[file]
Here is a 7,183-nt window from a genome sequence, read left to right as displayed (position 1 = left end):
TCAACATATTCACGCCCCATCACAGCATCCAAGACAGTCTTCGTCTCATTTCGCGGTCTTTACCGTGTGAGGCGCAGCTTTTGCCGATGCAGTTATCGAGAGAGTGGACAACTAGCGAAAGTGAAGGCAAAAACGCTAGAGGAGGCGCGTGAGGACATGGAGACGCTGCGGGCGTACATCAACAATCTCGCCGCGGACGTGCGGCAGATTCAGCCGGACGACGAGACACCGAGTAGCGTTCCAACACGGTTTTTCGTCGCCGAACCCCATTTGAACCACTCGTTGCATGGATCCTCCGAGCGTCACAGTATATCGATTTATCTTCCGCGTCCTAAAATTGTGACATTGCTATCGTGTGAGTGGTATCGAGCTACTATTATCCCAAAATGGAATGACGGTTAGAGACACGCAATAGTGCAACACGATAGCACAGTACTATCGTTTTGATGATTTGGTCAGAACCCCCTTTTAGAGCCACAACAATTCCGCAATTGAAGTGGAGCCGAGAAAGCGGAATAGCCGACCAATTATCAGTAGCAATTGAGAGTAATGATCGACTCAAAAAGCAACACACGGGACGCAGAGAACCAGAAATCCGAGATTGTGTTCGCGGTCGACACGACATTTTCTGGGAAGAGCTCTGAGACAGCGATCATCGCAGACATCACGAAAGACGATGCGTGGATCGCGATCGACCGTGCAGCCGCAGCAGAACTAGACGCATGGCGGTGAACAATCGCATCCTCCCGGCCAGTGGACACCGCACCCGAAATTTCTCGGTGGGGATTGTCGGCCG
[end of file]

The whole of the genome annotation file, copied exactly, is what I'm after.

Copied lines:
Here is a 7,183-nt window from a genome sequence, read left to right as displayed (position 1 = left end):
TCAACATATTCACGCCCCATCACAGCATCCAAGACAGTCTTCGTCTCATTTCGCGGTCTTTACCGTGTGAGGCGCAGCTTTTGCCGATGCAGTTATCGAGAGAGTGGACAACTAGCGAAAGTGAAGGCAAAAACGCTAGAGGAGGCGCGTGAGGACATGGAGACGCTGCGGGCGTACATCAACAATCTCGCCGCGGACGTGCGGCAGATTCAGCCGGACGACGAGACACCGAGTAGCGTTCCAACACGGTTTTTCGTCGCCGAACCCCATTTGAACCACTCGTTGCATGGATCCTCCGAGCGTCACAGTATATCGATTTATCTTCCGCGTCCTAAAATTGTGACATTGCTATCGTGTGAGTGGTATCGAGCTACTATTATCCCAAAATGGAATGACGGTTAGAGACACGCAATAGTGCAACACGATAGCACAGTACTATCGTTTTGATGATTTGGTCAGAACCCCCTTTTAGAGCCACAACAATTCCGCAATTGAAGTGGAGCCGAGAAAGCGGAATAGCCGACCAATTATCAGTAGCAATTGAGAGTAATGATCGACTCAAAAAGCAACACACGGGACGCAGAGAACCAGAAATCCGAGATTGTGTTCGCGGTCGACACGACATTTTCTGGGAAGAGCTCTGAGACAGCGATCATCGCAGACATCACGAAAGACGATGCGTGGATCGCGATCGACCGTGCAGCCGCAGCAGAACTAGACGCATGGCGGTGAACAATCGCATCCTCCCGGCCAGTGGACACCGCACCCGAAATTTCTCGGTGGGGATTGTCGGCCG